To estimate the levels of indigestible dry matter (iDM) and indigestible neutral detergent fiber (iNDF), duplicate (20 mg DM/cm²) samples of sugar cane were incubated for 240 hrs (Casali et al., 2008) in non-woven fabric bags (TNT - 100g/m²) in the rumen of two crossbred steers kept on Brachiaria decumbens pasture. After this period the bags were removed, rinsed in tap water and brought to a forced air oven at 60°C for 72h. Following this stage, they were removed from the oven, placed in desiccators and weighed, and the obtained residue was considered iDM. In the residue obtained after this phase, we carried out the analysis of NDF according to the procedures described by Silva and Queiroz (2002). The analysis of calcium and phosphorus was performed in the Plant Tissue Analysis laboratory of the Executive Planning Cocoa Crop (CEPLAC). The phosphorus was obtained by colorimetry according to Fiske and Subbarow (1925) and calcium (Ca) by an atomic absorption spectrophotometer (Fick et al., 1979).

The effects of CaO levels were interpreted by analysis of variance and regression at 5% probability and the comparison between the levels of CaO and in natura sugar cane was performed according to Dunnett (1955).



The average DM content of in natura sugar cane (control) was 363.0g/kg, significantly higher (P<0.05) than the values of 336.0 and 343.0 g/kg observed, respectively, for sugar cane without additives and with addition of 0.75% CaO (Table 2). These lower DM values are possibly related to the accumulation of water produced by fermentation of the treated material with little CaO, given the high temperature (Table 1) for sugar cane without additive and with 0.75% of CaO at end of the treatment period.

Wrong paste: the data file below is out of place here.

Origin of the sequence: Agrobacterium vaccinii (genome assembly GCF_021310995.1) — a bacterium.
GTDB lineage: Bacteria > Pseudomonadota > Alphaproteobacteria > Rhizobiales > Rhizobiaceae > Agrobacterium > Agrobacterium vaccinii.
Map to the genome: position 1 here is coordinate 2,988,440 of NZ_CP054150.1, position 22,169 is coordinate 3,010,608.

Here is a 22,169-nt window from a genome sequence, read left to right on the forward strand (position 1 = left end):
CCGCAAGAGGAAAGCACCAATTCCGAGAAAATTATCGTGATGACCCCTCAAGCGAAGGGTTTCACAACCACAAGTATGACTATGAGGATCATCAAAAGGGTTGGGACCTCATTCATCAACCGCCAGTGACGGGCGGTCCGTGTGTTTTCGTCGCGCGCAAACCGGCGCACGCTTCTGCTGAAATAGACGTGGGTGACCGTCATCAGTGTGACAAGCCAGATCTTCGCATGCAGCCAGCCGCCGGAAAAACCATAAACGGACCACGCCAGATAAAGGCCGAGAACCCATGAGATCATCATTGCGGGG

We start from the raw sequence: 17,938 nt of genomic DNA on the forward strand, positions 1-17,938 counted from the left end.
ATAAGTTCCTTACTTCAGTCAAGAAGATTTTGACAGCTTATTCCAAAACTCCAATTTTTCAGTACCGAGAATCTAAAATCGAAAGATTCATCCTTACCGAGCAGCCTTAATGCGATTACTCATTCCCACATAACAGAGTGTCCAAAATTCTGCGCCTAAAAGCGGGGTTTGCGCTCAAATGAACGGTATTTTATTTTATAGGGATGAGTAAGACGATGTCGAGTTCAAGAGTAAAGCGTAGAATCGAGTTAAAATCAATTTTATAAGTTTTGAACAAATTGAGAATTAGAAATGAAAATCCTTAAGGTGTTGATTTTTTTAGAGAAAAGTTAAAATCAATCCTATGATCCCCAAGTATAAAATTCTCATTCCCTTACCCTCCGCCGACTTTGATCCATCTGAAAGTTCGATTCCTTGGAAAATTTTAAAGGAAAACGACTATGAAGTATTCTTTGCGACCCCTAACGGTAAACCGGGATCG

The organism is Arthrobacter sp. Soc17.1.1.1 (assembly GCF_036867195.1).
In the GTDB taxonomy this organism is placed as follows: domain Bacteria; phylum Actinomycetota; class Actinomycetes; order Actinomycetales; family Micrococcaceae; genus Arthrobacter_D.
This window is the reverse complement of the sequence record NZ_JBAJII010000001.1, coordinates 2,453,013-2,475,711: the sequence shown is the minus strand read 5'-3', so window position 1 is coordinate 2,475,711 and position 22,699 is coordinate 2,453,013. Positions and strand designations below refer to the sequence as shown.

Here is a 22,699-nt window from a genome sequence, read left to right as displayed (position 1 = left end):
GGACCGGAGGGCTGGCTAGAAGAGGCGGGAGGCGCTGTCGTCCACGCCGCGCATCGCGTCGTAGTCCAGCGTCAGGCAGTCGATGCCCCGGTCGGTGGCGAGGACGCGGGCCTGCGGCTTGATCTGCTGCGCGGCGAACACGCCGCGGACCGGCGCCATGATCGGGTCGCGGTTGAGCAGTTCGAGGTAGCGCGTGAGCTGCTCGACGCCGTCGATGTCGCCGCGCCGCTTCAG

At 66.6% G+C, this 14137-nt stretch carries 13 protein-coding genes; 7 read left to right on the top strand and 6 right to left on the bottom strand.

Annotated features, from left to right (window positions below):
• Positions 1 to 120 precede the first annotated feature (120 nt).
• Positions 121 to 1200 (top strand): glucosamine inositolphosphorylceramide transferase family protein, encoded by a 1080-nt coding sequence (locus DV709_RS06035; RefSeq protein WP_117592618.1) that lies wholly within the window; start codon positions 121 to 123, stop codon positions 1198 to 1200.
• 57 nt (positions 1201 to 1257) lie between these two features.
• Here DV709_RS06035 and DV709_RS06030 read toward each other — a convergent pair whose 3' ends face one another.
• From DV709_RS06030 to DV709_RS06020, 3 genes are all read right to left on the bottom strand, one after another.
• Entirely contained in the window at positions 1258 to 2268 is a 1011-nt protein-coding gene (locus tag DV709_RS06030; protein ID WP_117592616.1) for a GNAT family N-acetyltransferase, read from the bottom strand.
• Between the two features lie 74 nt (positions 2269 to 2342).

Among the tested levels of CaO, the 3.0, 3.75 and 4.5% had higher DM rates (P<0.05), respectively: 390.0, 411.0, and 416.0g/kg, when compared to sugar cane without the addition of CaO (in natura sugar cane). The DM content of sugar cane increased (P<0.05) linearly due to the CaO levels (Fig. 1). This increase (P<0.05) may be due to the high DM content of the additive, causing an additive effect.

The storing of forage in a ventilated environment, subject to constant dehydration, can also help raise the DM level. In this study, sugar cane was exposed in an open shed for 24 hrs, which may also have contributed to the increase in DM content. This same condition was reported by Carvalho et al. (2009) in assessing the chemical composition and dry matter digestibility of sugar cane bagasse treated with CaO at levels of 0, 1.25, 2.5 and 3.75%.

After the addition of 1.5% CaO in sugar cane differences were observed in the concentration of ash and OM in relation to that of fresh sugar cane (control) (Table 1). For both the ash and for the OM, a linear effect was noticed, the ash increasing and the OM levels decreasing (Fig. 1). This behavior is related to the composition of CaO, i.e., high levels of minerals, due to the addition of CaO used in the hydrolysis, which leads to an increase in the ash and decrease in the levels of the OM in linearly treated material due to the greater amount of lime applied to the sugar cane. This also explains the higher values of ash in the cane with CaO levels in relation to in natura sugar cane (control). Oliveira et al. (2008) also found reduced and increased content of DM and ash, respectively, when hydrated lime was added. Ribeiro et al. (2009a) studied the nutritive value of sugar cane hydrolyzed with sodium hydroxide or calcium oxide and between these two additives, in high calcium concentration, CaO caused increase in the sugar cane ash when compared to NaOH.There was no effect (P> 0.05) of CaO on crude protein (CP) of sugar cane (Table 1), since the average value was 19.7g/kg CP level regardless of the additive. This result can be explained by the absence of elements that contribute to the increase of CP in this additive. Azevedo et al. (2003), when working with three varieties of sugar cane, one in its early stages (SP 80-1842) and two at intermediate cycles of maturity (RB 84-5257 and SP 79-1011), highlighted the low contribution of sugar cane CP in feed formulation based on this forage. The results of this study agree with those obtained by Ribeiro et al. (2009b) who found no effect of CaO and sodium hydroxide on the crude protein content of sugar cane.